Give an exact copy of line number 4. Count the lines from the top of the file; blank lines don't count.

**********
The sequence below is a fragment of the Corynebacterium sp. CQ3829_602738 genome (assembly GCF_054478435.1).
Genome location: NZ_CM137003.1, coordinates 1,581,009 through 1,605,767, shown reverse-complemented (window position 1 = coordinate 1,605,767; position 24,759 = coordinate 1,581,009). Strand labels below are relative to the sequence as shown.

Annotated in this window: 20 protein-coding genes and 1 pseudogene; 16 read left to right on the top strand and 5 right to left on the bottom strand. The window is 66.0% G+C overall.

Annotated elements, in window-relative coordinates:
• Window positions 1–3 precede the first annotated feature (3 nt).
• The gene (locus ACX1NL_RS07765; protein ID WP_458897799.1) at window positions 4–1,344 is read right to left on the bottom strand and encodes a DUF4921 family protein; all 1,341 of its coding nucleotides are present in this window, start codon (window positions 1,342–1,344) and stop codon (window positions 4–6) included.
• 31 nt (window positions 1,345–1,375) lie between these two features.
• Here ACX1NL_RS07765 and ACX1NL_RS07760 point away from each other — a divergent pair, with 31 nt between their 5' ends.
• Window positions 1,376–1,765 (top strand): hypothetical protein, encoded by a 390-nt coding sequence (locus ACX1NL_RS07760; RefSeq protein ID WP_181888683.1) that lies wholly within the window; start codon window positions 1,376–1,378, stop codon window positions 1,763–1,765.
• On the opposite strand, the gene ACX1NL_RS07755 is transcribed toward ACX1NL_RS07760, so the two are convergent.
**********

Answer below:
Annotated elements, in window-relative coordinates: